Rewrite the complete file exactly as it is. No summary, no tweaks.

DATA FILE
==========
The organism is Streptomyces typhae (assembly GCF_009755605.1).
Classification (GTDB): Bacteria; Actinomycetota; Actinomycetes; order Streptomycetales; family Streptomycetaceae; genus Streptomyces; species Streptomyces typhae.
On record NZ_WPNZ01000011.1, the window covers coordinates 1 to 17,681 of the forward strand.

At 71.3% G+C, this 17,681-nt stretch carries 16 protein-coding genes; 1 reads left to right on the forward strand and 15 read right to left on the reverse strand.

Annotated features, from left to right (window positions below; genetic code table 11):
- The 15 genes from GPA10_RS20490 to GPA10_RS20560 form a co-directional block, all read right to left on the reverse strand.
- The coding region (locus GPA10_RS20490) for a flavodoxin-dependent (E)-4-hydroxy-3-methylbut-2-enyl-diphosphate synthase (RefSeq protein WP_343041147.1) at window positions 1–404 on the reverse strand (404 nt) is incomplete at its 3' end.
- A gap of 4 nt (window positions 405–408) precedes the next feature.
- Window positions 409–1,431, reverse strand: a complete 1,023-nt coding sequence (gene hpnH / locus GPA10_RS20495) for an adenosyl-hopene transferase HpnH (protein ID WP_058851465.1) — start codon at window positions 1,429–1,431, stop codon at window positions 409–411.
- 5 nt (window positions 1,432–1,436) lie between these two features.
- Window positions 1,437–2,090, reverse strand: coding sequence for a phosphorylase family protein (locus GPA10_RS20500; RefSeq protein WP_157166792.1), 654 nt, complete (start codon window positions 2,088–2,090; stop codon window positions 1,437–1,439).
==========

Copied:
The organism is Streptomyces typhae (assembly GCF_009755605.1).
Classification (GTDB): Bacteria; Actinomycetota; Actinomycetes; order Streptomycetales; family Streptomycetaceae; genus Streptomyces; species Streptomyces typhae.
On record NZ_WPNZ01000011.1, the window covers coordinates 1 to 17,681 of the forward strand.

At 71.3% G+C, this 17,681-nt stretch carries 16 protein-coding genes; 1 reads left to right on the forward strand and 15 read right to left on the reverse strand.

Annotated features, from left to right (window positions below; genetic code table 11):
- The 15 genes from GPA10_RS20490 to GPA10_RS20560 form a co-directional block, all read right to left on the reverse strand.
- The coding region (locus GPA10_RS20490) for a flavodoxin-dependent (E)-4-hydroxy-3-methylbut-2-enyl-diphosphate synthase (RefSeq protein WP_343041147.1) at window positions 1–404 on the reverse strand (404 nt) is incomplete at its 3' end.
- A gap of 4 nt (window positions 405–408) precedes the next feature.
- Window positions 409–1,431, reverse strand: a complete 1,023-nt coding sequence (gene hpnH / locus GPA10_RS20495) for an adenosyl-hopene transferase HpnH (protein ID WP_058851465.1) — start codon at window positions 1,429–1,431, stop codon at window positions 409–411.
- 5 nt (window positions 1,432–1,436) lie between these two features.
- Window positions 1,437–2,090, reverse strand: coding sequence for a phosphorylase family protein (locus GPA10_RS20500; RefSeq protein WP_157166792.1), 654 nt, complete (start codon window positions 2,088–2,090; stop codon window positions 1,437–1,439).